On a street called Prosperity, St. Paul developer seeks to cluster tiny homes for homeless vets

·2 min read

On a street called Prosperity, St. Paul developer Jamie Stolpestad is dreaming of installing six prefabricated homes for homeless military veterans.

His plans for a “veterans village” took a step closer to reality on Wednesday when the St. Paul City Council, acting as the city’s Housing and Redevelopment Authority, approved sale of a sizable parcel of land at 1381 Prosperity Ave. to YardHomes, Stolpestad’s relatively new “tiny homes”-oriented real estate venture. The site sits south of Arlington Avenue and a few blocks east of Lake Phalen.

YardHomes, which was founded in 2020, specializes in compact prefabricated dwellings that are largely assembled off-site and literally trucked into place. The developer envisions six single-level efficiency or one-bedroom apartments connected to city water, sewer and other utilities for veterans who have previously experienced homelessness.

For the land sale, the city’s discounted sale price — $45,000 — is a reduction of $37,000 from fair market value, according to city officials, and one among many key steps toward making Stolpestad’s veterans village move forward. The vacant land had been acquired by St. Paul from Ramsey County 20 years ago following a tax forfeiture in 2000.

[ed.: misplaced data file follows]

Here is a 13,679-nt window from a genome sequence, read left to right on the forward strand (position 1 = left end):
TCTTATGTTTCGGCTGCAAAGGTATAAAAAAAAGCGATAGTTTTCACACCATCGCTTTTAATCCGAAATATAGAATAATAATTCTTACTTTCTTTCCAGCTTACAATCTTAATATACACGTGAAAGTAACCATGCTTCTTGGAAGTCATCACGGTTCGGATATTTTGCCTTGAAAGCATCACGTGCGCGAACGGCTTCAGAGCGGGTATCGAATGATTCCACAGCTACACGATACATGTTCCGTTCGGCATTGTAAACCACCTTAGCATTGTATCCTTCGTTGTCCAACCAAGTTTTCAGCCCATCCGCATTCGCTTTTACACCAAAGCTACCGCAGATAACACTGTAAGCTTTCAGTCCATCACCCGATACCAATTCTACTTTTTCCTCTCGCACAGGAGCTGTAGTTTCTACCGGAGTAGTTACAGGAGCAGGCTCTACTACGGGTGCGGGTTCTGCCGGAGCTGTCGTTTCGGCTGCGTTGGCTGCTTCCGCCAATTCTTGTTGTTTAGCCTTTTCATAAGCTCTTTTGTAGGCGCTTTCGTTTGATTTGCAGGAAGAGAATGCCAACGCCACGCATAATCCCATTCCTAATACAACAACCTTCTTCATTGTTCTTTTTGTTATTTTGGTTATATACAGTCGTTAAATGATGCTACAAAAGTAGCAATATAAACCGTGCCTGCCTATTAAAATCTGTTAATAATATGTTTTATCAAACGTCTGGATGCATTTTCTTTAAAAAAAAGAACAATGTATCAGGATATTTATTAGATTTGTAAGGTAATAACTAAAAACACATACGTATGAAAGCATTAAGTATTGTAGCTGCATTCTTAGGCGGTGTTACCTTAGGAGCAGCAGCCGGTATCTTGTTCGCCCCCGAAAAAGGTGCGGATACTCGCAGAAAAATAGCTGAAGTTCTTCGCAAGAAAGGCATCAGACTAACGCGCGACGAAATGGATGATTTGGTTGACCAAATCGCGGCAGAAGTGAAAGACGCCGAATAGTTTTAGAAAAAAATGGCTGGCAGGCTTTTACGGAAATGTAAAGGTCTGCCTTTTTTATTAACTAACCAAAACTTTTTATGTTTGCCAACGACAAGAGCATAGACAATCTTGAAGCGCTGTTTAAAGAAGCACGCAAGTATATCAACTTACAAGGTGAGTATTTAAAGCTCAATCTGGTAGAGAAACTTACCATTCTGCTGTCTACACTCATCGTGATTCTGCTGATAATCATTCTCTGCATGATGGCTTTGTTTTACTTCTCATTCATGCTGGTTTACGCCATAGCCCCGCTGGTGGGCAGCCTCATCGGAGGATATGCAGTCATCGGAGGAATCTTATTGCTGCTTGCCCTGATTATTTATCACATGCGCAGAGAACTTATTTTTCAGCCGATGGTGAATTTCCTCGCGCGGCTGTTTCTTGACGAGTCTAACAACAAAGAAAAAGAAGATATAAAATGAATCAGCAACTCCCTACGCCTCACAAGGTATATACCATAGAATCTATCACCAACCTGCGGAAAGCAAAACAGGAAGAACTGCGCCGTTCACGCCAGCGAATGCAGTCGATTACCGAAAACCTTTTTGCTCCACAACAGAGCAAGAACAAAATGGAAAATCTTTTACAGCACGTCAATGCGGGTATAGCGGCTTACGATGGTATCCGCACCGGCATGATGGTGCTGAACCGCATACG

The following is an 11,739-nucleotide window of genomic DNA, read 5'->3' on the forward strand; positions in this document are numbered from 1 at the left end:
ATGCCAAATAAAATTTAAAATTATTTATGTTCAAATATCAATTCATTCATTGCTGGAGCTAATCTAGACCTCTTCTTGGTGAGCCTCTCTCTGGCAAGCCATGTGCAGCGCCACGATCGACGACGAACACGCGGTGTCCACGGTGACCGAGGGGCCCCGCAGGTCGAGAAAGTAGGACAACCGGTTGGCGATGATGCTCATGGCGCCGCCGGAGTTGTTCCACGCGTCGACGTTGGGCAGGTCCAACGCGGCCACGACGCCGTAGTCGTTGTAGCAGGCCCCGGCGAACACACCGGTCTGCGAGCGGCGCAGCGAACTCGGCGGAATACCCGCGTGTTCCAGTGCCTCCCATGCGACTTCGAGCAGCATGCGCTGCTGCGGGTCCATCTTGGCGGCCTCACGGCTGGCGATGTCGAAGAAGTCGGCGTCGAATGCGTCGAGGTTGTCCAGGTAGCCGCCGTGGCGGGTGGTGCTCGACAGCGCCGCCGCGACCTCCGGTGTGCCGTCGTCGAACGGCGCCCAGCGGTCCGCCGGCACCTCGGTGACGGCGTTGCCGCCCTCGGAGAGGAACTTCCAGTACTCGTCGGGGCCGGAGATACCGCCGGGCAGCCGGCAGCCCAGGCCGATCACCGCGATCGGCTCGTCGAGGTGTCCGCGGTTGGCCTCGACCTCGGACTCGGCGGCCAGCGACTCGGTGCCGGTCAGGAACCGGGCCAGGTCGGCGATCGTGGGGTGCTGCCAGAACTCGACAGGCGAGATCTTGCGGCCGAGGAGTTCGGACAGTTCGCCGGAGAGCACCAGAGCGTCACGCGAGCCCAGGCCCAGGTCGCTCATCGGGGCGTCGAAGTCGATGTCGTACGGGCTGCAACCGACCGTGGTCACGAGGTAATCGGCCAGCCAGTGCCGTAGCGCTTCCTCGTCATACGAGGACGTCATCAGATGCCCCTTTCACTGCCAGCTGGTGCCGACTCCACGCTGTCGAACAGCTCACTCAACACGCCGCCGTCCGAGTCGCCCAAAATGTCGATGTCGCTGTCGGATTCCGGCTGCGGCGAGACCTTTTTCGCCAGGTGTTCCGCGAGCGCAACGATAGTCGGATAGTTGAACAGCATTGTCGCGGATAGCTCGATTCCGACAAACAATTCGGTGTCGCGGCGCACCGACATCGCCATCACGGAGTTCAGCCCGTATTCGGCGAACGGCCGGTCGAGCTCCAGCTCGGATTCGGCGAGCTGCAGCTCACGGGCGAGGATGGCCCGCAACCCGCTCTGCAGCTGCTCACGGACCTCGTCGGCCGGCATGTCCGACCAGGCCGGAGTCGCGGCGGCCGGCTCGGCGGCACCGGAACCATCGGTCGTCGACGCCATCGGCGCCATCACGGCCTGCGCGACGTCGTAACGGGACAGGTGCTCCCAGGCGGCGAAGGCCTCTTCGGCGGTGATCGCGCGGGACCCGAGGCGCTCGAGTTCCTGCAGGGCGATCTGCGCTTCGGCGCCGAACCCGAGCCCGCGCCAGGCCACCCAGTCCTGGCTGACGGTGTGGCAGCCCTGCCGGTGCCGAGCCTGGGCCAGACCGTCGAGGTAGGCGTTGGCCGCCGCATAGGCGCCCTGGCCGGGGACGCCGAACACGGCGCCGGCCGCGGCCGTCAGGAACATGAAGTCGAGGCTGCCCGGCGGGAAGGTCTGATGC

“The proposal promises to return a site that has been vacant and maintained with public dollars for more than two decades to productive use and private ownership,” reads a city staff report.

YardHomes submitted its application for the site in May 2021, but zoning proved challenging.

Until now, YardHomes has mostly rolled out backyard “accessory dwelling” units — almost like cabins attached to single-family homes — in Minneapolis. In January, the St. Paul City Council eased a key zoning obstacle by allowing clusters of small cottage homes on a single parcel of land, one of several housing rules softened following the first phase of the city’s 1-to-4 unit infill housing study.

“This is something that has been advocated for for a while now,” said Stolpestad, in an interview Friday. “The city should be applauded for that. This was a significant regulatory change. YardHomes is excited for the opportunity. We’re hopeful of getting roofs on people’s heads before winter.”

The developer is working with the Minnesota Assistance Council for Veterans to locate potential tenants who receive federal housing vouchers through the U.S. Department of Housing and Urban Development-Veterans Affairs Supportive Housing program. The Greater East Side Community Council recommended to the city’s Housing and Redevelopment Authority that the land sale and overall project move forward.

“This is a project that has so much community rapport,” said City Council Member Nelsie Yang on Wednesday, noting that support services for the veterans will be key. “It took us a while for us to get here, and I’m really grateful for everyone’s patience. … Housing is just one of many things that actually creates stability in our lives.”